Previous Challenge Entry (Level 4 – Masters)
Topic: Taste (07/15/10)
- TITLE: Historian of a Future Day
By Marita Thelander
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She sat hunched over, leaning on her hand-carved cane. Her humble posture whispered: I am wise, respect me. Yet I knew she’d never utter those words.
We huddled coatless at her feet. The eerie, misty, fog on the autumn day hovered along the forested hills. When the respect of silence finally rested on her goose-bumped, fair-skinned audience, she opened her mouth.
“Osiyo…Hello. I am Mary.”
Greetings of “osiyo” rose from among us.
She raised her hand and a hush immediately followed. “I have an important story to tell you; the story of my people, passed down from generation to generation.”
She stared off in the distance for a moment and then began to captivate us with her soulful tale.
“Long ago my people lived in beautiful mountains. For centuries we freely roamed the land, but one day white man decided they wanted our land. It had a valuable resource they coveted. Gold. They wanted our home so badly they created a law that demanded we be removed and forced to live on soil foreign to what we were accustomed.”
Mary paused to allow this information to sink into our young minds, fertile for the seed of knowledge.
“Can you imagine what it must have been like to have soldiers jab bayonets into the backs of your fathers, demanding they gather their families and load them into crowded wagons? How would it feel to look back through the open door of your home and see looters raid your meager belongings before you are carted off to who-knows-where?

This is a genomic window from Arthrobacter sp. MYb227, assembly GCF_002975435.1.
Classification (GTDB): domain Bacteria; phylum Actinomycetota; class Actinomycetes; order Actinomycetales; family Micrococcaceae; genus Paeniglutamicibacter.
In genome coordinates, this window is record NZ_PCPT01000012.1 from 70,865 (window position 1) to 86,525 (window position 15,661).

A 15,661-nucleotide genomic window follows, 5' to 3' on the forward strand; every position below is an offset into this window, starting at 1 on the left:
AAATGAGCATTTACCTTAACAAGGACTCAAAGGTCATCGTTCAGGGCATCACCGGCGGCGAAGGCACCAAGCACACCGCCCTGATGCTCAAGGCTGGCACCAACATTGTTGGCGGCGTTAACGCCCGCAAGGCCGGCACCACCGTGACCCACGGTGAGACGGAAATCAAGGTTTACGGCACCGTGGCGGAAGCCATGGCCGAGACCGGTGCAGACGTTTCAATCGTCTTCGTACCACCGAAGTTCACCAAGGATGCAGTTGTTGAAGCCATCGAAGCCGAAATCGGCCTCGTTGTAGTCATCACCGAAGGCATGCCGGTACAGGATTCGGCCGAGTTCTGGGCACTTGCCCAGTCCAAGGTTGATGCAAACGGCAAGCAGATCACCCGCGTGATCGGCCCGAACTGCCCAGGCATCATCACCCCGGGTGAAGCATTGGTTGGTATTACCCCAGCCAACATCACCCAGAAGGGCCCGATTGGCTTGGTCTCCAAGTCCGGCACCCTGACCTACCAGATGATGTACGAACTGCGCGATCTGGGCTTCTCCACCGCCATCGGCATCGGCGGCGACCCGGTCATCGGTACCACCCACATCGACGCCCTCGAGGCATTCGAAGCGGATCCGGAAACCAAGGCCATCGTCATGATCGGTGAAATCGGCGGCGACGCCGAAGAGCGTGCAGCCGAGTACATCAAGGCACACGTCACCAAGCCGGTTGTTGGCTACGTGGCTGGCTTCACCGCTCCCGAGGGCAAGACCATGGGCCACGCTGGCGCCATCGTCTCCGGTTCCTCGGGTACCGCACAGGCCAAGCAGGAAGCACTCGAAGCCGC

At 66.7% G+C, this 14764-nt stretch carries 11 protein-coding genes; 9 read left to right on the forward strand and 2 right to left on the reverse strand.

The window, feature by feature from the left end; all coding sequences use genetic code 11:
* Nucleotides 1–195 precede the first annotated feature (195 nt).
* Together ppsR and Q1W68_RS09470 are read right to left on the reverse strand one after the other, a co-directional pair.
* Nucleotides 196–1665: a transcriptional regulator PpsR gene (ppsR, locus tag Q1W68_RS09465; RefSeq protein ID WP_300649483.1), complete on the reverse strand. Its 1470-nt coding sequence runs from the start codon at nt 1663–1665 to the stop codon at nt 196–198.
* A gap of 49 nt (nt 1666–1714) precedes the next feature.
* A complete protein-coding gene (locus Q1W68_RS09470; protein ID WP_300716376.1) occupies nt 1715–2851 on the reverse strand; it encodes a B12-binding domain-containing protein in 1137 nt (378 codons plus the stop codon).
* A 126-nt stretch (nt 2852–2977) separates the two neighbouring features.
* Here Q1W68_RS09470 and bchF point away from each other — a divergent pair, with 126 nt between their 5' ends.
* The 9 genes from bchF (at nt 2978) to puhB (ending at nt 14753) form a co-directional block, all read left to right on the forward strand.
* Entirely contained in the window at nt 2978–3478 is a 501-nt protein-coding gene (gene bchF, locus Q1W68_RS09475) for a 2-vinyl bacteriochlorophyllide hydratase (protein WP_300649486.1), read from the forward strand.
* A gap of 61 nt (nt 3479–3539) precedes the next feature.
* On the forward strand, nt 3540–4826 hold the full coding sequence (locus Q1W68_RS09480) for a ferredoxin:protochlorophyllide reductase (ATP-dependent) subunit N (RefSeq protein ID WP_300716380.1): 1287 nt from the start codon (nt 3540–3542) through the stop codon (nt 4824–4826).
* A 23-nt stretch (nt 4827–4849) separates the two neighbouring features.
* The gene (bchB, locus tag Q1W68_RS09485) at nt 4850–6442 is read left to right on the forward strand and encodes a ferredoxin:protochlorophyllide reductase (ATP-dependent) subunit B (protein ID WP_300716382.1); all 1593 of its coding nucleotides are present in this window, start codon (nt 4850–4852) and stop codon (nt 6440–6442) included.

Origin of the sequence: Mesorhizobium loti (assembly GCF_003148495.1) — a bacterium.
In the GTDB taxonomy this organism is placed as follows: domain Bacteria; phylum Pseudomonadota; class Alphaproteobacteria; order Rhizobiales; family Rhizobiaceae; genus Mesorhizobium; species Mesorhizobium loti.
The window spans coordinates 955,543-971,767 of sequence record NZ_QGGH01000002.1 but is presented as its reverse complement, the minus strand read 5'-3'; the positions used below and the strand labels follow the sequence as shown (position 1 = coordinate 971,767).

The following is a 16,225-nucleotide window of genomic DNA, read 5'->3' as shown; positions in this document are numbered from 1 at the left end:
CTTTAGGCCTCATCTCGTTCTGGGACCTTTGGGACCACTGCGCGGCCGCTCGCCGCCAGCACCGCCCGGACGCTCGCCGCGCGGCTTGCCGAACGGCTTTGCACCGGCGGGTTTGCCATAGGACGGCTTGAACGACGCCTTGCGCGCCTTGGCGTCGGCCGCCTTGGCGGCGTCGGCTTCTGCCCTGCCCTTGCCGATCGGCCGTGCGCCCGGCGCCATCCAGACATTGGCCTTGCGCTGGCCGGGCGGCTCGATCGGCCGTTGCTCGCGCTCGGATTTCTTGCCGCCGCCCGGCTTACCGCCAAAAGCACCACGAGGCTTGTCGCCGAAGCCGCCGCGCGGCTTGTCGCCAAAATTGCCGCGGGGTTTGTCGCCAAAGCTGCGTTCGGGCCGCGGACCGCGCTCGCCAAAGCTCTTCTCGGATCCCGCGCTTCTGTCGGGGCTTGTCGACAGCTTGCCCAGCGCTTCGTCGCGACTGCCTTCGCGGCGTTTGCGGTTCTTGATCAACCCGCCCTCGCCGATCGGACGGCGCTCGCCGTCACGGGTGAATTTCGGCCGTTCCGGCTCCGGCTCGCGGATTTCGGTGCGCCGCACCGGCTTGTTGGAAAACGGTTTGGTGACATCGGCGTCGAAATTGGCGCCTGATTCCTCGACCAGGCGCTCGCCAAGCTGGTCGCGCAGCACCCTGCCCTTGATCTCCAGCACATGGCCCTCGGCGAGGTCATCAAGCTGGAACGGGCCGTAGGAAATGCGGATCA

Picture yourself huddled against your Mama who courageously pulls her children in to her safe, warm arms. She does not cry, not yet, so you close your eyes tight to hold back your own tears. You want to be brave like she is, but inside you are anything but brave.”
Some of us closed our eyes tight in an attempt to understand the concept. Mary resumed her gentle cadence that wrapped the listener in a blanket of empathy.
“The journey to our new land takes many months…on foot… in the cold. Are you cold sitting here with no coat?”
Heads nod. Suddenly the air chills, if only in our imagination.
“My people were hungry and many grew ill and died. There were no blankets to sleep under. People coughed all night long as sickness began to fill their lungs. Pneumonia and starvation took the lives of young and old alike. Have you ever had your stomach growl? Imagine what it would feel like to survive days on a diet of stale bread.”
With only a few minutes until lunch, hands instinctively went to our tummies.
“My people call the journey they traveled: Nunna daul Tsuny… the trail where they cried. Your town you live in has 3,850 residents. On the trail to our new land, over 4,000 people died; more souls than your entire community.
Fifty years later, a soldier wrote in his account of the Cherokee Indian Removal: Let the historian of a future day tell the sad story with its sighs, its tears, and dying groans.
Sometimes it isn’t enough to hear the story, sometimes we need to experience it to remember better. Today you sit in the cold with no coat. Your tummy tells you lunch is soon, and now, I want you to taste our sorrow.”
Small cups of warm liquid were distributed.
“When you line up to go back inside the warmth of the school, take the liquid into your mouth but don’t swallow,” Mary instructed. “You may spit it out, but always remember the salty taste of Cherokee tears on your lips.”
In somber silence we took the salty liquid in reverenced ceremonial manner, and gently spit it on the ground.
I skipped lunch that day, unable to wrap my young mind around the injustice of it all and ashamed to be a white man. Fascinated with Native American history after my Mary encounter on the cool damp grass, I knew it was purposed in my heart to be the historian of a future day.
I attended the vocal historian’s funeral today. I could hear her quote Private John G. Burnett: Let the historian of a future day tell the sad story… Salty tears linger on my lips and I realize for the first time the ironic meaning of the phrase: the land of the free and the home of the brave.
Pen in hand…I remember her.
Author’s note: While this is a fictional story, a true account is mentioned and a quote is used from: Birthday Story of Private John G. Burnett.
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